Fata Morgana is about choosing a family, and moving into a kind of happiness that comes after utter despair; it is not “misery porn”, and it does not wallow in despair. Instead, it seeks to keep moving forwards, even though the journey is hard, even though the current is against you. Michel’s tale is not about his identity, nor his trauma, but it’s about how he heals, and how he finds belonging. I’ve never seen a story of gender identity and queerness told with such care and love and detail before. For all the supernatural weirdness that swirls around Fata Morgana, at its heart, it is a story about people — messy, imperfect, but ultimately good people, trying to do what’s right, and trying to figure themselves out, too.

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In keeping with that theme, slowly, ever so slowly, we find out that the “bad guys” — Mell, Bestia, and Jacopo — come from tragedy, too. Their tragedies, though, are largely self-inflicted; where Michel, Giselle, and Morgana are used and abused by others, the three men are instead thwarted by their own fatal flaws, and end up hurting other people in the fallout. Happiness is right there for the taking, and yet, it slips out of their grasp because they aren’t willing to let themselves be vulnerable. Of course, they get their own happy endings, too — but not after being chastised for their mistreatment of others.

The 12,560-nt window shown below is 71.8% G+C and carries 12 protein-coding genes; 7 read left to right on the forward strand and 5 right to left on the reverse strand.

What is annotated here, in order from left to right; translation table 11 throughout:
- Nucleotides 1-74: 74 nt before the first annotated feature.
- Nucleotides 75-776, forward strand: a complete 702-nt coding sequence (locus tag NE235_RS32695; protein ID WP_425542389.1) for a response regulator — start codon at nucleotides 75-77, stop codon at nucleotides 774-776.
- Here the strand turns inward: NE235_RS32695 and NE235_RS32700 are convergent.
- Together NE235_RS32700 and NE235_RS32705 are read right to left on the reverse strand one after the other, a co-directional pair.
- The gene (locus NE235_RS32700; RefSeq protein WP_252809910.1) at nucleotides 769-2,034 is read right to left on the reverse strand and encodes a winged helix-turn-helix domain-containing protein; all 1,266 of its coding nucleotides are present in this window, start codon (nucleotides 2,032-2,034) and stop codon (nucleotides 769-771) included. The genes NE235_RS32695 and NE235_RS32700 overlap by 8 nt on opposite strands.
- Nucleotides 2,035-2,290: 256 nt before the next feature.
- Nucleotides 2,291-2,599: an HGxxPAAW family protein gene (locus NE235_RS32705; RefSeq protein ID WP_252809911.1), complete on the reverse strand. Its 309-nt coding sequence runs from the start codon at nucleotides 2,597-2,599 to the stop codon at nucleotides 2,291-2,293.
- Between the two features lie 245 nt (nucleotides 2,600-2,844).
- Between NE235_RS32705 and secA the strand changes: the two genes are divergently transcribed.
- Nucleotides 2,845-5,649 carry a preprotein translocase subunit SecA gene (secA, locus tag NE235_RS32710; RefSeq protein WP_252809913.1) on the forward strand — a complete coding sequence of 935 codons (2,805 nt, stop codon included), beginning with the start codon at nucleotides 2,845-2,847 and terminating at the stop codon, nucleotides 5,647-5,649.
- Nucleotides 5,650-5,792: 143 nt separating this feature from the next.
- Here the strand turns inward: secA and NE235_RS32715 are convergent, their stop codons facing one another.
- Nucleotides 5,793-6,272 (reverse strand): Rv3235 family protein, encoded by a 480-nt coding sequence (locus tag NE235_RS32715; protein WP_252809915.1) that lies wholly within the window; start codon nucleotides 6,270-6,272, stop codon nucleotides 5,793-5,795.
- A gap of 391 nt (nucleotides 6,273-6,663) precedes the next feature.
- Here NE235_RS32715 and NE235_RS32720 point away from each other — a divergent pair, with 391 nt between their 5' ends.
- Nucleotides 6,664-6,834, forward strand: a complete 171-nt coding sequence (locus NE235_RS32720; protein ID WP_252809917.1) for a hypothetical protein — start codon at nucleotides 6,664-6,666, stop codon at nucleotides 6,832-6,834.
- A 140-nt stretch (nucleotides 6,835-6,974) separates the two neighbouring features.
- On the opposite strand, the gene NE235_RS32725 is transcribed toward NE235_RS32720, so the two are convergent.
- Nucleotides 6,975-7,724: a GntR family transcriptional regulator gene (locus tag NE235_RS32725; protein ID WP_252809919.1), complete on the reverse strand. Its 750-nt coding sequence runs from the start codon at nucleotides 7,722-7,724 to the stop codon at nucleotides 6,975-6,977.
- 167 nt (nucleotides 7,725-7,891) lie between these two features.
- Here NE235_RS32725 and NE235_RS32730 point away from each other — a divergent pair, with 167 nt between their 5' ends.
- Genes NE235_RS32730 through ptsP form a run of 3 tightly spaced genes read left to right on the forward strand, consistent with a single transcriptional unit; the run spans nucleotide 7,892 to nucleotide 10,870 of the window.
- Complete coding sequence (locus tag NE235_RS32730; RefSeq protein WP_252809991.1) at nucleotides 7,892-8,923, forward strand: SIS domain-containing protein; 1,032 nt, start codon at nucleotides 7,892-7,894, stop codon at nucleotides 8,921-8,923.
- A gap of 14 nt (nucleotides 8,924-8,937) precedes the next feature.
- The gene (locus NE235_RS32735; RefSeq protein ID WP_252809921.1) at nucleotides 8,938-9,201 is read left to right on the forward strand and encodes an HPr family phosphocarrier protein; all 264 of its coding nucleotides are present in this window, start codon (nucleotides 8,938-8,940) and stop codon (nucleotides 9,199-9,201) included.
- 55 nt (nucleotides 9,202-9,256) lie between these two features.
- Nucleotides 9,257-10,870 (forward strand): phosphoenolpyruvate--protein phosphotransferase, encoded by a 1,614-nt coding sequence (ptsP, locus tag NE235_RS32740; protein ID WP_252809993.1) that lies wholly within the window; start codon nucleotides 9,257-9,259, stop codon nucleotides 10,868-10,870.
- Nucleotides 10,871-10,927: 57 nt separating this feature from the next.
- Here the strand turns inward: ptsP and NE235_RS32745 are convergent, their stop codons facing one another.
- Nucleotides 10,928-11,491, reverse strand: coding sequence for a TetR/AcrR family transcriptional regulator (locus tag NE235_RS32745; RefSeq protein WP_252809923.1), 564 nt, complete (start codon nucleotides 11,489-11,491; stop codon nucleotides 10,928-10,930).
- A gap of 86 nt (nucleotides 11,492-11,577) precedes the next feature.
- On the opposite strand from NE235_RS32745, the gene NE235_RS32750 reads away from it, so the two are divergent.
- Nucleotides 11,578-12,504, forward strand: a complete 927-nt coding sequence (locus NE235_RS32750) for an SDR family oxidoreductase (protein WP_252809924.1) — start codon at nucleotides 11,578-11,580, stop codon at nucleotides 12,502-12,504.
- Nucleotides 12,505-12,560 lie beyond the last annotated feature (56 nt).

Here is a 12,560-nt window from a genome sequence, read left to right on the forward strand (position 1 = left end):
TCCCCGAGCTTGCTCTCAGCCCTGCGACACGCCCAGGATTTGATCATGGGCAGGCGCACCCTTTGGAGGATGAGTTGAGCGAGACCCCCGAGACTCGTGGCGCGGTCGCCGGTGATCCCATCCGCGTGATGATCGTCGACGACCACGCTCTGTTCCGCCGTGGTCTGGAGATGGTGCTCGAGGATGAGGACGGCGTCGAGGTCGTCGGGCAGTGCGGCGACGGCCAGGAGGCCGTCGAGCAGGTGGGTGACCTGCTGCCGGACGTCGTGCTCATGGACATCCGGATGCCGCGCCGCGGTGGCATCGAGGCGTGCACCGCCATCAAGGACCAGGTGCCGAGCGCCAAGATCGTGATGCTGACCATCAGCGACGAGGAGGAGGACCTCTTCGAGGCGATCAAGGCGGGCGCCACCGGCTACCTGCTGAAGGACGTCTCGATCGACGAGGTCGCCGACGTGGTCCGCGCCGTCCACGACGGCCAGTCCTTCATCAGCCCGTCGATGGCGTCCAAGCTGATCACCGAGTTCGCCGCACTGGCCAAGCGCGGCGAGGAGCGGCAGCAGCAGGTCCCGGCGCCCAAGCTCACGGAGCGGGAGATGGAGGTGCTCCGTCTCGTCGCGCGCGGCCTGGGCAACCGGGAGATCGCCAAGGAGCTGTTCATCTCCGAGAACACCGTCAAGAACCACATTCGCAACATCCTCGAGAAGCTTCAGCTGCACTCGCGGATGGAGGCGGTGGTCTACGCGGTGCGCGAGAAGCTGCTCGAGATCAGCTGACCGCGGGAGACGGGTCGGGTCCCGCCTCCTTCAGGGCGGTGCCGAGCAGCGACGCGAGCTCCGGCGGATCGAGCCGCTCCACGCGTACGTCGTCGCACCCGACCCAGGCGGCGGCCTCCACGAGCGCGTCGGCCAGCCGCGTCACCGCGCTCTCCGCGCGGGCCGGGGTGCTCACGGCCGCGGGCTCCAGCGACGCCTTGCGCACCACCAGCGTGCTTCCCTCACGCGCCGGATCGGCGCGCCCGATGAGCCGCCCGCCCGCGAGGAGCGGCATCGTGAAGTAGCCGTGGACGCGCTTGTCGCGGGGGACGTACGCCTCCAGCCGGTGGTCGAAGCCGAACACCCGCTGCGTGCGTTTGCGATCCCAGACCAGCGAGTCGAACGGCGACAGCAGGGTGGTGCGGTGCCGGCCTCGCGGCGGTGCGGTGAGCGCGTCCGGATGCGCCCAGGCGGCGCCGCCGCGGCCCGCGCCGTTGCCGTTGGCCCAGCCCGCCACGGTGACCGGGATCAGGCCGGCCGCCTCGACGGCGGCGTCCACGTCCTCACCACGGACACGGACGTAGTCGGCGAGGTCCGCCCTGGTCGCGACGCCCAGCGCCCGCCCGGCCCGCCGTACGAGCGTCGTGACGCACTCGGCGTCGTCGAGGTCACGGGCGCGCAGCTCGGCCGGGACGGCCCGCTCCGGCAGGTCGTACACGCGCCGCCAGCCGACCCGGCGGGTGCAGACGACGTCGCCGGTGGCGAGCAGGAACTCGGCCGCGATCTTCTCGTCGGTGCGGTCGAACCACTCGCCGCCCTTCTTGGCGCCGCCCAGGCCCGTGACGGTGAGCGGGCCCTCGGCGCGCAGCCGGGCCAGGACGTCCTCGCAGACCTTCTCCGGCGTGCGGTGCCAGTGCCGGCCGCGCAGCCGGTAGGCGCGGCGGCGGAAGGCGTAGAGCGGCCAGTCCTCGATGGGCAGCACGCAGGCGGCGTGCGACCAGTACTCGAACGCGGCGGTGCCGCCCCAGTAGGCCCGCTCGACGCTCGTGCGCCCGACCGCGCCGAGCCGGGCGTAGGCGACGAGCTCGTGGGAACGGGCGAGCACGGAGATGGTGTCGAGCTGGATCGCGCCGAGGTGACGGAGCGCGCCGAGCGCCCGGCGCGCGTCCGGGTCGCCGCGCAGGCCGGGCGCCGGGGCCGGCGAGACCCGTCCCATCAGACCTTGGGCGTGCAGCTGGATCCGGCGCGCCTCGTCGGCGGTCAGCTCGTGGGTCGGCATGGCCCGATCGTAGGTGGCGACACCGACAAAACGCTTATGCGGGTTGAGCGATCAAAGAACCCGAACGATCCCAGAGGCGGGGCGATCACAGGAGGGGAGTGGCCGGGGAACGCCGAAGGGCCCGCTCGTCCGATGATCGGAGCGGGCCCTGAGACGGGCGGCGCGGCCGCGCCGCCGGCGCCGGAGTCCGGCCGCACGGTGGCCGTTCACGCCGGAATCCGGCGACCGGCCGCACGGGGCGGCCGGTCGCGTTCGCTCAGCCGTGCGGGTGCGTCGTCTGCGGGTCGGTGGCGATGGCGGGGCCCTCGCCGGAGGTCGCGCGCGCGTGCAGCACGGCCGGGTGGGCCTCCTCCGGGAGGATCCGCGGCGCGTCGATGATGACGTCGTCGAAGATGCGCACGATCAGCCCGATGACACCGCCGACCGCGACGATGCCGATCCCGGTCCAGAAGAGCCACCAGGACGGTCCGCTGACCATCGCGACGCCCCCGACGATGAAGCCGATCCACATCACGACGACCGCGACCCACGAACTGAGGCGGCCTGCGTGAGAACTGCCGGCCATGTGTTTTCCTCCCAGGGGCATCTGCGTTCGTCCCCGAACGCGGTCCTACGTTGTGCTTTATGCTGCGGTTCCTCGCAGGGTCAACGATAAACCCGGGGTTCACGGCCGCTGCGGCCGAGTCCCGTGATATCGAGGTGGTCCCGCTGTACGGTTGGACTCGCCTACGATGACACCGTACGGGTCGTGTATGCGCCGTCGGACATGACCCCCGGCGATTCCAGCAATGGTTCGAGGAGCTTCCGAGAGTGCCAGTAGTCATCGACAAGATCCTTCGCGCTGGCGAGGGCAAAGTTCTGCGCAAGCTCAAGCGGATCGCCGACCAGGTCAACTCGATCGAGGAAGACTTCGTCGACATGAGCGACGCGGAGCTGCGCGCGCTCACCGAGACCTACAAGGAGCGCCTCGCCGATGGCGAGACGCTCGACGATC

But, as I said, this is all packed into 40 hours of story that moves between fast-paced, action-filled chapters and slow, occasionally torturous periods of downtime. It’s just… so long. There’s so much of it. Sometimes, that works in its favour — a tense, drawn-out reveal hits harder when the tension part is 20 hours long, after all — but a lot of the time, especially with the sheer amount of utter misery and despair in the story (you can’t make an omelette without breaking a few eggs, and you can’t tell a story about healing after trauma without, you know, the trauma), it can be a little exhausting.

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In that way, Fata Morgana is a lot like therapy. You’ll go in expecting it to be relatively easy, but by the third hour, you’ll regret your decision to begin; by the tenth hour, you’ll think that maybe you’ve got everything figured out, only to make some huge discovery that sends you back to square one; when you finally reach a satisfying ending, you’ll realise that therapy is all about reliving and re-examining the worst parts of your life in order to finally move past them.

Fata Morgana is a tough game to play through, and a lot of the time, it’s hard work. But just like therapy, it’s worth it all at the end — and you’ll come out of it raw, but new.